British policies between 1763 and 1776 were focused on using the colonies to raise revenue in ways that the colonists saw as unconstitutional. The change in these acts and the colonists’ reaction was the start of a battle of wills between the colonists and parliament over the principle of taxation. The start of the change in policies was the writs of assistance. The writs of assistance was passed to discourage smuggling, however it was a general warrant that allowed officials to enter any ship where smuggled goods may or may not be hidden. The writ required no prior evidence for a seizure; colonists saw this as a breach of their constitutional rights. The writs of assistance also discarded traditional privacy of families’ homes, being that most merchants businesses were home based. Three years following the trial against the writs of assistance, which the colonists lost, was the passing of the Sugar Act (1764). The Sugar Act was designed to raise revenue, and was an amendment to the Molasses Act. The Sugar Act also introduced new complicated shipping requirements, and disregarded the concept of a fair trial. There was no jury for the people who were suspected for smuggling, and the suspects were considered guilty until proven innocent. The Sugar Act was never strongly resisted because it didn’t widely affect everyone in all of the colonies. However the Stamp Act was strongly refuted. The Stamp Act was passed due to the failure of the Sugar Act to ease Britain’s financial debts. It obligated colonists to buy special stamped paper for wills, newspapers, documents, and diplomas. Also unlike the Sugar Act, the stamp act would affect everyone living in any of the colonies multiple times. Another major difference is the tax to be an internal tax, instead of an external tax like the Sugar Act. Similar to the Sugar Act the violators of the law will face a jury-less trial. With the Stamp Act came the idea of spreading the concept or virtual representation to the colonies. Virtual representation is the theory that all British subjects were considered and parliament would protect their well being. The colonists denied the theory that virtual representation could be spread to the colonies, and they felt that they were being denied constitutional rights by the act. The concept of virtual representation and the act being an internal tax led colonists to resist the Stamp Act. In response to the great resistance parliament repealed the stamp act, but left in its place the Declaratory Act. The colonists mistakenly took the Declaratory Act as an effort to “save face”; however its true meaning was that the colonists could not claim exemption to any parliamentary statue. Due to the colonists’ strong resistance to an internal tax, parliament passed the Townshend duties, external taxes to raise revenue. The new law posed taxes on certain items such as glass, paint, led, paper, and tea, which were imported to the colonies. The colonists only accepted taxation on trade as a form of regulation, not as a way to raise British revenue. Raising revenue was not the only reason the Townshend duties were made, another goal was to use it to pay the governors salary. This would allow Britain to take control of the purse away from the colonists. In response to the offensive law Massachusetts released a circulatory letter that condemned taxation without representation. Though the Townshend duties were offensive, the acts that finally caused a fatal fracture in the bond between the colonists and Britain were the Coercive Acts, or Intolerable Acts. In response to the Boston Tea Party, Parliament passed the Coercive Acts, ordering the Boston harbor to be closed till the ruined tea to be paid for. The second Coercive Act made Massachusetts a royal colony, and restructured the government to be less democratic. The governor would elect the judges and sheriffs, and the upper house would be appointed by the royal governor for a life time sentence. There would also be no more than one town meeting per year. The last of the Coercive Acts instructed that any British soldier charged with murder will be tried in another colony or in Britain, and gave any empty buildings to be housed for troops. The Coercive Acts were the final push to the edge of rebellion, and the repeal of the acts became a nonnegotiable matter. Though the colonists were on the edge of rebellion, they were not all fully ready for a revolution.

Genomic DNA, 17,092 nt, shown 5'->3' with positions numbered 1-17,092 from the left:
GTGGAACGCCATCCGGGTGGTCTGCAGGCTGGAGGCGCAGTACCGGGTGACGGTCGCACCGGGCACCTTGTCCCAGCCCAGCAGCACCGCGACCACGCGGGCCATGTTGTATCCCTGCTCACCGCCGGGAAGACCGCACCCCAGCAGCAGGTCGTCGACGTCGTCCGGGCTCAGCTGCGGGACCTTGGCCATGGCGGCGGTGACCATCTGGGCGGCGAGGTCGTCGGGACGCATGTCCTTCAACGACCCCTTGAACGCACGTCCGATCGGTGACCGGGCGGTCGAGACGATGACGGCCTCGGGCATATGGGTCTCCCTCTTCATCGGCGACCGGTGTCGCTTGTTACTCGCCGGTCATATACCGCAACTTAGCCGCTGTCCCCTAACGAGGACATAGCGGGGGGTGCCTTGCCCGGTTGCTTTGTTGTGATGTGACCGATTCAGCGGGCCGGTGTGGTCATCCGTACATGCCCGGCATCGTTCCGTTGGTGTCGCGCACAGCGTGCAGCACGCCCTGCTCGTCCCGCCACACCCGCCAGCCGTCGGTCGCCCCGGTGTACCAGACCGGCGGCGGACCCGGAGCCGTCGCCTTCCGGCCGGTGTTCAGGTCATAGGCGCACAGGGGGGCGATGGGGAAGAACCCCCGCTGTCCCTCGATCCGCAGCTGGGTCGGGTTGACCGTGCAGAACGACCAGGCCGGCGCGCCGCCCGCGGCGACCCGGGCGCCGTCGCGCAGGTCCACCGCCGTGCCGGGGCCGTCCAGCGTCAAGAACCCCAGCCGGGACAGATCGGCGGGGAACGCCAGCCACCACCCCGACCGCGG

The majority of the colonists were extremely loyal to the crown, and only became “reluctant revolutionists” when there was no other choice. Before considering rebellion the colonists sent many letters pleading for negotiations, on Britain’s part, and reconciliation. Among these was the Olive Branch Petition. The Olive Branch Petition was an extremely polite “loyal message” that consisted of three demands: a cease fire at Boston, repeal of Coercive Acts, and negotiations to establish American rights. Despite the dismissal of the Olive Branch Petition, many colonists put the blame on “evil ministers” and not the king. Most hopped and expected that Britain would “come to their senses”, revoke the Coercive Acts and go back to the original British policies. However their hope diminished with the publication of “Common Sense.” This told the reluctant colonists what they couldn’t say, that the “monarchy was an institution rooted in superstition, dangerous to liberty and inappropriate to Americans.” Though the Declaration of Independence was written and war was declared about twenty percent of the colonists were loyalists. Even throughout the war many of the loyalists would side with the British troops.
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There was a crucial change in British policies after 1763. The previous policies were focused on salutary neglect and controlling trade to promote mercantilism. The British imperial policies between 1763 and 1776 were focused on raising revenue for the British and the concept of mercantilism. This change in policies caused a rift between the colonists and the British Parliament. The British refusal to repeal these offensive laws ultimately forced the colonists to become “reluctant revolutionaries”. The British polices before 1763 showed its leniency through the colonial assemblies, royal colonies having control of the purse, and the political leeway. The British imperial policies between 1763 and 1776 were exemplified by the new laws that gradually became more offensive to the colonists, starting with the Sugar Act and writs of assistance, leading to the Stamp Act, the Townshend duties, and eventually to the nonnegotiable Coercive Acts. Because of the Coercive Acts being a nonnegotiable matter, despite the pleas of the olive branch petition for removal and reconciliation, led the colonists to be reluctant revolutionaries, so reluctant that one fifth of the colonial population were loyalists, and many blamed the ministers for corruption and not the crown. Though many Americans were British sympathizers, with French and Spanish aid, the colonists would win the war and become a new nation.